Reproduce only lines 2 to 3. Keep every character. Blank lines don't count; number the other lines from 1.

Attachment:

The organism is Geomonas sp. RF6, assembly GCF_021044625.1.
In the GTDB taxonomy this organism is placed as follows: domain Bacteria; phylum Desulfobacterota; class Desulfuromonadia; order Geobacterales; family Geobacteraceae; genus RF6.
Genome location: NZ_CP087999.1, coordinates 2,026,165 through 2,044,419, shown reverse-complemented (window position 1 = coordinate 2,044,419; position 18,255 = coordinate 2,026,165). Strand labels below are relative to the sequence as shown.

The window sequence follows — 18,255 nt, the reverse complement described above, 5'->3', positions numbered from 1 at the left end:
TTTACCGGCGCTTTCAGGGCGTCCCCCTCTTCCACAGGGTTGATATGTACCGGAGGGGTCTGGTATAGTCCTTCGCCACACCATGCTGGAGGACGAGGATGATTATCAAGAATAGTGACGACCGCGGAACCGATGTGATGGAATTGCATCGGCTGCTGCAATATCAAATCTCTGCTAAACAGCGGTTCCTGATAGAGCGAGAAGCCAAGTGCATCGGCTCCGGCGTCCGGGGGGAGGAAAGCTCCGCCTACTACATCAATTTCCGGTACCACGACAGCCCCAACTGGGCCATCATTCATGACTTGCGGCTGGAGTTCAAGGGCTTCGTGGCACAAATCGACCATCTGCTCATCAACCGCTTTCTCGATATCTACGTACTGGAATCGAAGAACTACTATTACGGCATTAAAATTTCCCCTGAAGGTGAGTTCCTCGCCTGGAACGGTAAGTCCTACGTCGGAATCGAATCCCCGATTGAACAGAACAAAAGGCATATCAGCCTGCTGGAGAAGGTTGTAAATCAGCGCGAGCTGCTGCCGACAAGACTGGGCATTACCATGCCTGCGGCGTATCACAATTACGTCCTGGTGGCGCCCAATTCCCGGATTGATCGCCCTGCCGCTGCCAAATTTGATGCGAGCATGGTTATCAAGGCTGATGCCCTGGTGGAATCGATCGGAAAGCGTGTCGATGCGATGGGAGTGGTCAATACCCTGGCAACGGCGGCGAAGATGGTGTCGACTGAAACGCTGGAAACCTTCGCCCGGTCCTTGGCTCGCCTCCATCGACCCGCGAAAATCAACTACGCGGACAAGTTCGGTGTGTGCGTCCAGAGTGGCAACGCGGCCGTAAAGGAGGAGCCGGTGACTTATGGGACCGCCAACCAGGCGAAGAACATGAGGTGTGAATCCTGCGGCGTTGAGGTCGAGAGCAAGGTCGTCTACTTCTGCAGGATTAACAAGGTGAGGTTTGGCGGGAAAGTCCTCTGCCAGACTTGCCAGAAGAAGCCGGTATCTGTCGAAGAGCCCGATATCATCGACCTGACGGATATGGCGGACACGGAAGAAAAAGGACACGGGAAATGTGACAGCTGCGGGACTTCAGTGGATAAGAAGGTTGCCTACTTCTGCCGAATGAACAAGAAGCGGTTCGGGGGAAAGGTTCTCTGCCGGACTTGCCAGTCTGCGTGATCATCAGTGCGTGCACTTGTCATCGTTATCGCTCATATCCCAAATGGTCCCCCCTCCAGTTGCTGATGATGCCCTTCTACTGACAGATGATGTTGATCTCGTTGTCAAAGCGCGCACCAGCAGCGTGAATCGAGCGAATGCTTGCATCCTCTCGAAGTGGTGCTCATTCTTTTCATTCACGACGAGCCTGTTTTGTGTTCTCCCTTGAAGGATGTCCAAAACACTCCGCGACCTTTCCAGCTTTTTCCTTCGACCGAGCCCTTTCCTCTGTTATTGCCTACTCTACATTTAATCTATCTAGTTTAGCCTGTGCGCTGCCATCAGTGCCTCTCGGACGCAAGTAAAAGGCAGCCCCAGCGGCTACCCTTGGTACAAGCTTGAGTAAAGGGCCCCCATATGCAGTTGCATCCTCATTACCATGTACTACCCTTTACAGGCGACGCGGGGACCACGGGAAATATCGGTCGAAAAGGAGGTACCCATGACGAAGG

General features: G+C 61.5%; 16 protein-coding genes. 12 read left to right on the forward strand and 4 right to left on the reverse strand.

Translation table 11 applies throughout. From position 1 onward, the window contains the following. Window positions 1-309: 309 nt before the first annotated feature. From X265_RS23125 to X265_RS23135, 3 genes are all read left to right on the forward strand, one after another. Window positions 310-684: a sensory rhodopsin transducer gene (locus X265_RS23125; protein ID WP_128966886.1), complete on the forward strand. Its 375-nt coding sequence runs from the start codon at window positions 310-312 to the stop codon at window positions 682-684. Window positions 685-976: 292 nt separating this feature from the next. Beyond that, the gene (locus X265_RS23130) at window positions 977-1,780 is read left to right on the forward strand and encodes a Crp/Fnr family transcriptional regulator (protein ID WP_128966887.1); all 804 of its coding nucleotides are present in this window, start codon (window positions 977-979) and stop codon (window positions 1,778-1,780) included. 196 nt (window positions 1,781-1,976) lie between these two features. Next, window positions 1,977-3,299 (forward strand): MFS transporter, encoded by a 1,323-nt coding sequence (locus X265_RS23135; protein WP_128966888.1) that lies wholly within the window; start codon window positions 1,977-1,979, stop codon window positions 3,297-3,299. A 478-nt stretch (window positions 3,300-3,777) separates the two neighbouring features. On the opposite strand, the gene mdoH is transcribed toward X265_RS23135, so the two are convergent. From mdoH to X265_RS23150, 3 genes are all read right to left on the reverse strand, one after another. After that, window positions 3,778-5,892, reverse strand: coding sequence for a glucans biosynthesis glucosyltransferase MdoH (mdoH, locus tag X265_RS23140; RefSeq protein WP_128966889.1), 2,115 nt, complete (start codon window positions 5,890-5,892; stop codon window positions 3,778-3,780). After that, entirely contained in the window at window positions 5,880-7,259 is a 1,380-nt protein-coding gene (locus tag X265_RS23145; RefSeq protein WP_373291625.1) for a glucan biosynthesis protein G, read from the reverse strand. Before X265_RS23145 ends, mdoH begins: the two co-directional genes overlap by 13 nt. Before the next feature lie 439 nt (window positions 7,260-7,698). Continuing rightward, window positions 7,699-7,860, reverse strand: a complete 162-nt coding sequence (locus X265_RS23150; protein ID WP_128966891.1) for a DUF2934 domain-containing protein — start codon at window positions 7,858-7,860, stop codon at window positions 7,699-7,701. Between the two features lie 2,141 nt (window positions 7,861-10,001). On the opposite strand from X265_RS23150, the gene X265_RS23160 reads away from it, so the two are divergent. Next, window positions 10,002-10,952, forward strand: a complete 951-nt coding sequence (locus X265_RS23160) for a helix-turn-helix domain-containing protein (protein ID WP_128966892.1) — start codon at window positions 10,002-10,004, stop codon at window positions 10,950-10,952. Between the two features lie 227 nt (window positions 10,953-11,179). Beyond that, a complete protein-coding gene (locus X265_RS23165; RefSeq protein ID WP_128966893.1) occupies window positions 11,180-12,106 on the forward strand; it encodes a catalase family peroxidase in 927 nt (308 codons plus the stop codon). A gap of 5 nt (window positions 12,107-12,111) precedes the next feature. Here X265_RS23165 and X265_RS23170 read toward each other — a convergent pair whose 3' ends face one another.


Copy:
In the GTDB taxonomy this organism is placed as follows: domain Bacteria; phylum Desulfobacterota; class Desulfuromonadia; order Geobacterales; family Geobacteraceae; genus RF6.
Genome location: NZ_CP087999.1, coordinates 2,026,165 through 2,044,419, shown reverse-complemented (window position 1 = coordinate 2,044,419; position 18,255 = coordinate 2,026,165). Strand labels below are relative to the sequence as shown.